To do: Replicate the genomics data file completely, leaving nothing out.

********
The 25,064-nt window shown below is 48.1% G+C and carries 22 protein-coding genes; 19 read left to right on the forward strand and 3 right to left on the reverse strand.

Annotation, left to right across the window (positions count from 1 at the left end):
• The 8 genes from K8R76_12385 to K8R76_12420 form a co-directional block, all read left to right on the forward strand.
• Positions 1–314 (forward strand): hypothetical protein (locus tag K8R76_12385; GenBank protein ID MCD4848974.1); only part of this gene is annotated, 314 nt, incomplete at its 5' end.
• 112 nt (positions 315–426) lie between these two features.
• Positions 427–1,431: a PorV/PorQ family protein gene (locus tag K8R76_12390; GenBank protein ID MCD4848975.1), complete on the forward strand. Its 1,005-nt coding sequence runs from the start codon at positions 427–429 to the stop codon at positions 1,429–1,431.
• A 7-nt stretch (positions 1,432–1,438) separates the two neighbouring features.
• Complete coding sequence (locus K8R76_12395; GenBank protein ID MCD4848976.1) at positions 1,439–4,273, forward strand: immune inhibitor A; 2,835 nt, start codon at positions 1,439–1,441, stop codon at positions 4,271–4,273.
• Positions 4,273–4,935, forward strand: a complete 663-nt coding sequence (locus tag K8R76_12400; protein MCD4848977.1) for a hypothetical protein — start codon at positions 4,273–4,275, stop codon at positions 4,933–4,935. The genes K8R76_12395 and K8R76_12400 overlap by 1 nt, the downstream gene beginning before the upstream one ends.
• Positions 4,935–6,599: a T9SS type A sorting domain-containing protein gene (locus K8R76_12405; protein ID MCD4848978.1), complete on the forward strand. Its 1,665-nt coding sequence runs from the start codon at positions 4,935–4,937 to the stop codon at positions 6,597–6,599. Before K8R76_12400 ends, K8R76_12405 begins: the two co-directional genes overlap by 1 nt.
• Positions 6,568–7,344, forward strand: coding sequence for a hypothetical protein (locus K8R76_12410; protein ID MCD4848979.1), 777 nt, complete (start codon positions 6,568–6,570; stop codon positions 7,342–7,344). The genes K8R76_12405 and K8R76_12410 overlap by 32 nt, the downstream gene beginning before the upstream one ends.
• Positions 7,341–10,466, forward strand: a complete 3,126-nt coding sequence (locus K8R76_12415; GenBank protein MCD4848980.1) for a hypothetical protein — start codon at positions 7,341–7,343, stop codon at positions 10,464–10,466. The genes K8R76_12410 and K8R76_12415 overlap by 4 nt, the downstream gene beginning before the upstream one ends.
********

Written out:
The 25,064-nt window shown below is 48.1% G+C and carries 22 protein-coding genes; 19 read left to right on the forward strand and 3 right to left on the reverse strand.

Annotation, left to right across the window (positions count from 1 at the left end):
• The 8 genes from K8R76_12385 to K8R76_12420 form a co-directional block, all read left to right on the forward strand.
• Positions 1–314 (forward strand): hypothetical protein (locus tag K8R76_12385; GenBank protein ID MCD4848974.1); only part of this gene is annotated, 314 nt, incomplete at its 5' end.
• 112 nt (positions 315–426) lie between these two features.
• Positions 427–1,431: a PorV/PorQ family protein gene (locus tag K8R76_12390; GenBank protein ID MCD4848975.1), complete on the forward strand. Its 1,005-nt coding sequence runs from the start codon at positions 427–429 to the stop codon at positions 1,429–1,431.
• A 7-nt stretch (positions 1,432–1,438) separates the two neighbouring features.
• Complete coding sequence (locus K8R76_12395; GenBank protein ID MCD4848976.1) at positions 1,439–4,273, forward strand: immune inhibitor A; 2,835 nt, start codon at positions 1,439–1,441, stop codon at positions 4,271–4,273.
• Positions 4,273–4,935, forward strand: a complete 663-nt coding sequence (locus tag K8R76_12400; protein MCD4848977.1) for a hypothetical protein — start codon at positions 4,273–4,275, stop codon at positions 4,933–4,935. The genes K8R76_12395 and K8R76_12400 overlap by 1 nt, the downstream gene beginning before the upstream one ends.
• Positions 4,935–6,599: a T9SS type A sorting domain-containing protein gene (locus K8R76_12405; protein ID MCD4848978.1), complete on the forward strand. Its 1,665-nt coding sequence runs from the start codon at positions 4,935–4,937 to the stop codon at positions 6,597–6,599. Before K8R76_12400 ends, K8R76_12405 begins: the two co-directional genes overlap by 1 nt.
• Positions 6,568–7,344, forward strand: coding sequence for a hypothetical protein (locus K8R76_12410; protein ID MCD4848979.1), 777 nt, complete (start codon positions 6,568–6,570; stop codon positions 7,342–7,344). The genes K8R76_12405 and K8R76_12410 overlap by 32 nt, the downstream gene beginning before the upstream one ends.
• Positions 7,341–10,466, forward strand: a complete 3,126-nt coding sequence (locus K8R76_12415; GenBank protein MCD4848980.1) for a hypothetical protein — start codon at positions 7,341–7,343, stop codon at positions 10,464–10,466. The genes K8R76_12410 and K8R76_12415 overlap by 4 nt, the downstream gene beginning before the upstream one ends.